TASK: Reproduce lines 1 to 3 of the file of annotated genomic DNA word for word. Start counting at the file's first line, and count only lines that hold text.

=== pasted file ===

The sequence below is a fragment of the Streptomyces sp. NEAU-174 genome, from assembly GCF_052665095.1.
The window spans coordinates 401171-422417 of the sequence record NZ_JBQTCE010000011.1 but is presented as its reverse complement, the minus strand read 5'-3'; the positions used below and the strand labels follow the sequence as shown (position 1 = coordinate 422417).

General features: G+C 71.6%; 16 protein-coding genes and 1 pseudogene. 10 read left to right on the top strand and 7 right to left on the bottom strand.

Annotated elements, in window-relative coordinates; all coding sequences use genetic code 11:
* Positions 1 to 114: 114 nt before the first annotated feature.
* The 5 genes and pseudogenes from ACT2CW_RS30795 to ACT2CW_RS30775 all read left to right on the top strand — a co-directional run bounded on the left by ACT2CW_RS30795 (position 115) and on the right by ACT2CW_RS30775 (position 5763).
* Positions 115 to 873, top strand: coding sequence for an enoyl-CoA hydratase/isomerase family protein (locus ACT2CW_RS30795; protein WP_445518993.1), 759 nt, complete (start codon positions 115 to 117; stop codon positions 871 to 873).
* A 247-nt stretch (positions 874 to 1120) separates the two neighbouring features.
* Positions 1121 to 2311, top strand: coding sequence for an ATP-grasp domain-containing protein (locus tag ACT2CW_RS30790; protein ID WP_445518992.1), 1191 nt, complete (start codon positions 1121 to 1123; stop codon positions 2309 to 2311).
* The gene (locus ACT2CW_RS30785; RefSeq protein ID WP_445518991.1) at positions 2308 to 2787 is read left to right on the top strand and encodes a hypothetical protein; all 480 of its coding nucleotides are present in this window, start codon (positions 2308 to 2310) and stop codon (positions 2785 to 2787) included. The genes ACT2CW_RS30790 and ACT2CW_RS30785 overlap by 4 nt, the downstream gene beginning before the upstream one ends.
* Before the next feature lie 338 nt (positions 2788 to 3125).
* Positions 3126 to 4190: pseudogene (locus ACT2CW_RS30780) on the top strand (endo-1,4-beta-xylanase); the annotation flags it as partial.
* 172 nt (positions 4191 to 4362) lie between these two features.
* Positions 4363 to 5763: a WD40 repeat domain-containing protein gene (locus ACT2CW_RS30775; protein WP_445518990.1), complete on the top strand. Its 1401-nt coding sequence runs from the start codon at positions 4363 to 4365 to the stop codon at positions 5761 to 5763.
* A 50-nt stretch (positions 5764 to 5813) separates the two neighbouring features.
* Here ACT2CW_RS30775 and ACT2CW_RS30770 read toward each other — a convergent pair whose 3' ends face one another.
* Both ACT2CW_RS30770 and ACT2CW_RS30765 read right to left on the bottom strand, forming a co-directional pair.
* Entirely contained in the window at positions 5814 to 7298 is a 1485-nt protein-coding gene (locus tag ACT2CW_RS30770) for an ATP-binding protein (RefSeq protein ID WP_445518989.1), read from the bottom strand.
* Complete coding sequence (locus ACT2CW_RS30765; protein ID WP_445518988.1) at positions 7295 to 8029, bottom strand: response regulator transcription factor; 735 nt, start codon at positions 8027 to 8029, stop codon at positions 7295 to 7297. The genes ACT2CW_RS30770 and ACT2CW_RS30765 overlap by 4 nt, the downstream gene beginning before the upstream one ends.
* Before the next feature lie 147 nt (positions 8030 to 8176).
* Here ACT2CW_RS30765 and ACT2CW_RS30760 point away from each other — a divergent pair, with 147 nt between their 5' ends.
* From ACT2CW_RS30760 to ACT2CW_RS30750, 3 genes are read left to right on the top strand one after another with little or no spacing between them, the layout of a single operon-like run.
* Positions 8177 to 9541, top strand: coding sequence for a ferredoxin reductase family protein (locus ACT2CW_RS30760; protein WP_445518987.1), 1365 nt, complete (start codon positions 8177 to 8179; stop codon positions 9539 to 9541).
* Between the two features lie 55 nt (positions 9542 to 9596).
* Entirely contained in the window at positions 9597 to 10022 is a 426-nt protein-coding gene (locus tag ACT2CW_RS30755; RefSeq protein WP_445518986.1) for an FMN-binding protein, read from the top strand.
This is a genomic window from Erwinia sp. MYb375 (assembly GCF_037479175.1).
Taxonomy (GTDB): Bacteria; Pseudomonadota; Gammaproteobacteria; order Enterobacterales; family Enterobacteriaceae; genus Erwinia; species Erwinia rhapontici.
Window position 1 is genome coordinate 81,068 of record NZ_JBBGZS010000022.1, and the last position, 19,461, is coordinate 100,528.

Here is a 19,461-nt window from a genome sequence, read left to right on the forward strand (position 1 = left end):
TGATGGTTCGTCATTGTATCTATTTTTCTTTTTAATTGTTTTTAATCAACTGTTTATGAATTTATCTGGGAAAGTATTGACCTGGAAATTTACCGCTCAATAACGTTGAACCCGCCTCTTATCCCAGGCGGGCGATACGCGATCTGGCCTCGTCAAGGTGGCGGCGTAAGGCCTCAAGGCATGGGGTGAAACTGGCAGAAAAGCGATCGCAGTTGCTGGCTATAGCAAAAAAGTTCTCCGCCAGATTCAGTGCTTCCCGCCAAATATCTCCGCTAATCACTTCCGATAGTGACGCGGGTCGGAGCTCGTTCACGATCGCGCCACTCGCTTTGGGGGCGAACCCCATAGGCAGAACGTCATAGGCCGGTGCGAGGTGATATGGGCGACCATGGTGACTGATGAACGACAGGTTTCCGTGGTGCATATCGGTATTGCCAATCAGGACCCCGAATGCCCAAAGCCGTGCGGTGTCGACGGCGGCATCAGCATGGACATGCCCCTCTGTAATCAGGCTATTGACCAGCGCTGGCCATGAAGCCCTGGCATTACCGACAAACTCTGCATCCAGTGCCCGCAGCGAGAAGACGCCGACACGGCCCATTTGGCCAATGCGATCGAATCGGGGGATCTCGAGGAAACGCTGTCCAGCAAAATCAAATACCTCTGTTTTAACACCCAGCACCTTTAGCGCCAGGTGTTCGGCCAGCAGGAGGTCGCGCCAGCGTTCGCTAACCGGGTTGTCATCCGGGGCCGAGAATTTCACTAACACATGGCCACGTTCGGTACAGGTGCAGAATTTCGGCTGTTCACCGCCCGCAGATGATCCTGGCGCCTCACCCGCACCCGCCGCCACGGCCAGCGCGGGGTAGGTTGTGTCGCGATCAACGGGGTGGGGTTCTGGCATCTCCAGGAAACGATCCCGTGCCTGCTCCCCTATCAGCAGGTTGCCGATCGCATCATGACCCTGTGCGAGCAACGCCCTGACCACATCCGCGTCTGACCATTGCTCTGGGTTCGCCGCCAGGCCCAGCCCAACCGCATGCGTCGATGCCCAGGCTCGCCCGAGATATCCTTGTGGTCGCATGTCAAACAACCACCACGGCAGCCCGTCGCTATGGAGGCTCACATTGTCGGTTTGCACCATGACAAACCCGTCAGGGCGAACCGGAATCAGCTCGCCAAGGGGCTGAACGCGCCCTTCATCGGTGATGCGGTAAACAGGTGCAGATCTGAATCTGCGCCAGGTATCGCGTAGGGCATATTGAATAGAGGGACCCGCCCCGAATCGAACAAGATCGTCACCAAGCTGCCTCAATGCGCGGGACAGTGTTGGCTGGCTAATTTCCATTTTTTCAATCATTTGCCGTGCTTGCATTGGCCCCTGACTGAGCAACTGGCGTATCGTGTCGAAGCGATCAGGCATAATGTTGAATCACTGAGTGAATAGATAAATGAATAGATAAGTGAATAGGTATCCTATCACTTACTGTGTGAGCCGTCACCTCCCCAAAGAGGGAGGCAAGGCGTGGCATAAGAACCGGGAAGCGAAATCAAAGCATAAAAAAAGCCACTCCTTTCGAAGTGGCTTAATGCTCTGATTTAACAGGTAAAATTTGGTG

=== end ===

The sequence below is a fragment of the Streptomyces sp. NEAU-174 genome, from assembly GCF_052665095.1.
The window spans coordinates 401171-422417 of the sequence record NZ_JBQTCE010000011.1 but is presented as its reverse complement, the minus strand read 5'-3'; the positions used below and the strand labels follow the sequence as shown (position 1 = coordinate 422417).

General features: G+C 71.6%; 16 protein-coding genes and 1 pseudogene. 10 read left to right on the top strand and 7 right to left on the bottom strand.